After providing all the funding for The Brain from Top to Bottom for over 10 years, the CIHR Institute of Neurosciences, Mental Health and Addiction informed us that because of budget cuts, they were going to be forced to stop sponsoring us as of March 31st, 2013.

We have approached a number of organizations, all of which have recognized the value of our work. But we have not managed to find the funding we need. We must therefore ask our readers for donations so that we can continue updating and adding new content to The Brain from Top to Bottom web site and blog.

Please, rest assured that we are doing our utmost to continue our mission of providing the general public with the best possible information about the brain and neuroscience in the original spirit of the Internet: the desire to share information free of charge and with no adverstising.

Whether your support is moral, financial, or both, thank you from the bottom of our hearts!

Bruno Dubuc, Patrick Robert, Denis Paquet, and Al Daigen




Monday, 14 May 2012
Links About Brain Anatomy

theme_01 While I’m doing research on the various subjects that I write about in The Brain from Top to Bottom, I often come across interesting articles on other subjects that I’ve already dealt with elsewhere on the site. Whenever that happens, I save a link to the article, planning to embed it as a Link module on the appropriate page of the site.

The problem is that I accumulate links faster than I can put them where they belong, so I end up with a file full of interesting links that none of my readers can access. To solve this problem, I’ve decided that from time to time, I’ll make a blog post containing all the links that I’ve accumulated about one of the topics on the site. (more…)

From the Simple to the Complex | 6 comments »


Monday, 7 May 2012
Insomnia as a Treatment for Depression

insomnie-depressionLack of sleep has a beneficial effect on depression. However counterintuitive this finding may seem, it has been well documented in more than 75 studies published over the past 40 years. One of the reasons that sleep deprivation is not used more extensively in the treatment of depression is that prolonged insomnia can also have significant negative effects on cognitive functioning. Another reason is that insomnia-induced improvements in mood dissipate rapidly when the individuals eventually and inevitably catch up on their sleep. (more…)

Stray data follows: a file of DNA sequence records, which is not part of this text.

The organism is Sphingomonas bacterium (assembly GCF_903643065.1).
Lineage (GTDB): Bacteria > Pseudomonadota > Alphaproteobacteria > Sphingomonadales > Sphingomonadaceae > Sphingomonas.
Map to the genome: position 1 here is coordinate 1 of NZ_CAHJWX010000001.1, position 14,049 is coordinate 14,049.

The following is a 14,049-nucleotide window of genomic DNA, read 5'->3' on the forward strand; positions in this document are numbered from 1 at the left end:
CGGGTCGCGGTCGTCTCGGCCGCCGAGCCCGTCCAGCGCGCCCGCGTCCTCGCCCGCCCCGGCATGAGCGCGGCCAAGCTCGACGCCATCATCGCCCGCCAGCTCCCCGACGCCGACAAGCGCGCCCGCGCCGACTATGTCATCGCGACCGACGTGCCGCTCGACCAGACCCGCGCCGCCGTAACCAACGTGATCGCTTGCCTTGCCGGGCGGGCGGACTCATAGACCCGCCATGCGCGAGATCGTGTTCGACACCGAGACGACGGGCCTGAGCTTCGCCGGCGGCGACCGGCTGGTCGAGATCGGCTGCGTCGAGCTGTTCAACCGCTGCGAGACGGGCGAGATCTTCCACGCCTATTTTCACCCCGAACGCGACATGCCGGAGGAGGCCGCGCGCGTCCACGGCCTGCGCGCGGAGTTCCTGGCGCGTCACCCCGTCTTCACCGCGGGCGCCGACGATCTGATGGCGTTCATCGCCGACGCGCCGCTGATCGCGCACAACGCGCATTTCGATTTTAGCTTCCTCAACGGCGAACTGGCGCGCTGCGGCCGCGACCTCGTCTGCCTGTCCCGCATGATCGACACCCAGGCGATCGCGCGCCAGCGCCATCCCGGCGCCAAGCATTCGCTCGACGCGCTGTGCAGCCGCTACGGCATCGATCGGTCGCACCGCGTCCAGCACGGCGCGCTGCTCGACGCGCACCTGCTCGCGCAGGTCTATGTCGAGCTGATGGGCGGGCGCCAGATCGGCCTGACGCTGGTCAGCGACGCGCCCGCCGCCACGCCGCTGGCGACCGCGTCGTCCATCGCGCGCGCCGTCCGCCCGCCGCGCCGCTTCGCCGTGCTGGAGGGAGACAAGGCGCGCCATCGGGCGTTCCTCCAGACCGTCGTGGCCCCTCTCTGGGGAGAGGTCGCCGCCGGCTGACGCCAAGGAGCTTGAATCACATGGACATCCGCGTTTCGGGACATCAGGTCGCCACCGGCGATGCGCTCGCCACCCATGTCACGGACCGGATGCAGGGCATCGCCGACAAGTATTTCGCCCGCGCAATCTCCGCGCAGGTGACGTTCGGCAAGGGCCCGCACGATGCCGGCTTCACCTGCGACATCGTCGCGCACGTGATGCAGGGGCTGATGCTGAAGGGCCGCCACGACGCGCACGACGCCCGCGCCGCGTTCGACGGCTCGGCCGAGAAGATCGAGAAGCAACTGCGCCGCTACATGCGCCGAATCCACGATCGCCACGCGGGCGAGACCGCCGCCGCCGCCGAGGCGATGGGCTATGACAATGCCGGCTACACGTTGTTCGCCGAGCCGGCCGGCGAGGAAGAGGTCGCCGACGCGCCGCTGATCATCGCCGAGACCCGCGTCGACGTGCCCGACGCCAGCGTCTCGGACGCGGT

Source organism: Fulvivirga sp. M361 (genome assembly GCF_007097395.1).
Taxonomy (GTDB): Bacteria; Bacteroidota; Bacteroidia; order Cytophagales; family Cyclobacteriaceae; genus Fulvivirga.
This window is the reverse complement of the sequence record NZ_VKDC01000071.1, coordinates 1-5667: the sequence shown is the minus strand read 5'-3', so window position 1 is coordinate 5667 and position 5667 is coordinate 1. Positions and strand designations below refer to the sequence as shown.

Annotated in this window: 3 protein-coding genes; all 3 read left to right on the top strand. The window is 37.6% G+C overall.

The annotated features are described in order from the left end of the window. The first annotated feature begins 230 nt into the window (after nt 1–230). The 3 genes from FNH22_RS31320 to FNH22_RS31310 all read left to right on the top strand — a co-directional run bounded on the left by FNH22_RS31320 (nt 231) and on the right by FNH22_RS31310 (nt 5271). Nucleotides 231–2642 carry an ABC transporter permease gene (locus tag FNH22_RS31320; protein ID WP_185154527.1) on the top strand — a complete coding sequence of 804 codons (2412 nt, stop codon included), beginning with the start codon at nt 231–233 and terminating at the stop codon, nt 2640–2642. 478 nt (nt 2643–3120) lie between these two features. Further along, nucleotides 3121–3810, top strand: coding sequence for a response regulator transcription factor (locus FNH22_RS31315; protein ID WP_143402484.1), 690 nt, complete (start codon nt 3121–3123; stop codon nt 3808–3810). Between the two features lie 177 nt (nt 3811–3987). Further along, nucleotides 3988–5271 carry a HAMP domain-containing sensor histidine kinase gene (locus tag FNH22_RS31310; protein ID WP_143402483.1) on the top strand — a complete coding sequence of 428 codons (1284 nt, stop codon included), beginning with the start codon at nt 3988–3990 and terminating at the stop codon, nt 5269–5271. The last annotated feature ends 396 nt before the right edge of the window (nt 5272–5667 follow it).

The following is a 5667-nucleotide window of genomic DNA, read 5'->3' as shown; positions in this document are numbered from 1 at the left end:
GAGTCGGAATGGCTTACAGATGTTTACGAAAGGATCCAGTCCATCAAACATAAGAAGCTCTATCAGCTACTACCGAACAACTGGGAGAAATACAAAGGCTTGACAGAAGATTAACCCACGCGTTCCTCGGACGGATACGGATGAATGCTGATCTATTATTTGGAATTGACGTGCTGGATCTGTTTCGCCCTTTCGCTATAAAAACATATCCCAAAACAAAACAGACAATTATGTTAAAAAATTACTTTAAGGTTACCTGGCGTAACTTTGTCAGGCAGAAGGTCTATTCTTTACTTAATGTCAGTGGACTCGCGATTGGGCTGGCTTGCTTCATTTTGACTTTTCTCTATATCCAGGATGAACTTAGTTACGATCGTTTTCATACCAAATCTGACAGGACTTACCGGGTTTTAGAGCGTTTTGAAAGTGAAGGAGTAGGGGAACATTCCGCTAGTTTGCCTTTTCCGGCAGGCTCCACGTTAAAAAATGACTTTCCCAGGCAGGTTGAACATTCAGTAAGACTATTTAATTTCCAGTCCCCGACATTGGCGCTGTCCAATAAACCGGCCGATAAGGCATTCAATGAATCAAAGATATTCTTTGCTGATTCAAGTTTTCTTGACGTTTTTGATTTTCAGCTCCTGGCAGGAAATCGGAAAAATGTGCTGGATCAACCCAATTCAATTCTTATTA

Mental Disorders | No comments


Monday, 30 April 2012
Theories on Drug Addiction

processus-opposantsThe abusive consumption of a drug can result in dependency on it. The various phenomena associated with drug dependency—also commonly referred to as “drug addiction”—are fairly well known: initial pleasure, then tolerance, withdrawal, and so on. But these phenomena are so complex that it is hard to construct satisfactory models for them. Hence, many theories have been developed to try to explain drug dependency/addiction, and these theories are still being debated today. (more…)

Pleasure and Pain | No comments


Monday, 23 April 2012
Taking Photos To Remember Your Own Life

mosaiqueWhen people with episodic (autobiographical) memory problems wear a chest-mounted camera that automatically takes 2000 to 3000 photos every day, these photos can help them to remember their past activities. Studies with subjects who had various forms of amnesia showed that photos taken with such a camera let them remember more activities than a diary that they kept for the same purpose.

i_lien SenseCam – a device for restoring and protecting memories
a_lien A Memorable Device

Memory and the Brain | No comments


Monday, 16 April 2012
Fewer Glial Cells Than You Might Think?

astrocyteMost neuroscience textbooks still state that the number of glial cells (non-neuronal cells, such as astrocytes) in the human brain is far higher than the number of neurons. The figure often given is 10 times higher, and some authors even speak of up to 50 times higher. But studies done over the past few years offer a far more conservative estimate: a ratio of around one to one. (more…)

From the Simple to the Complex | 1 comment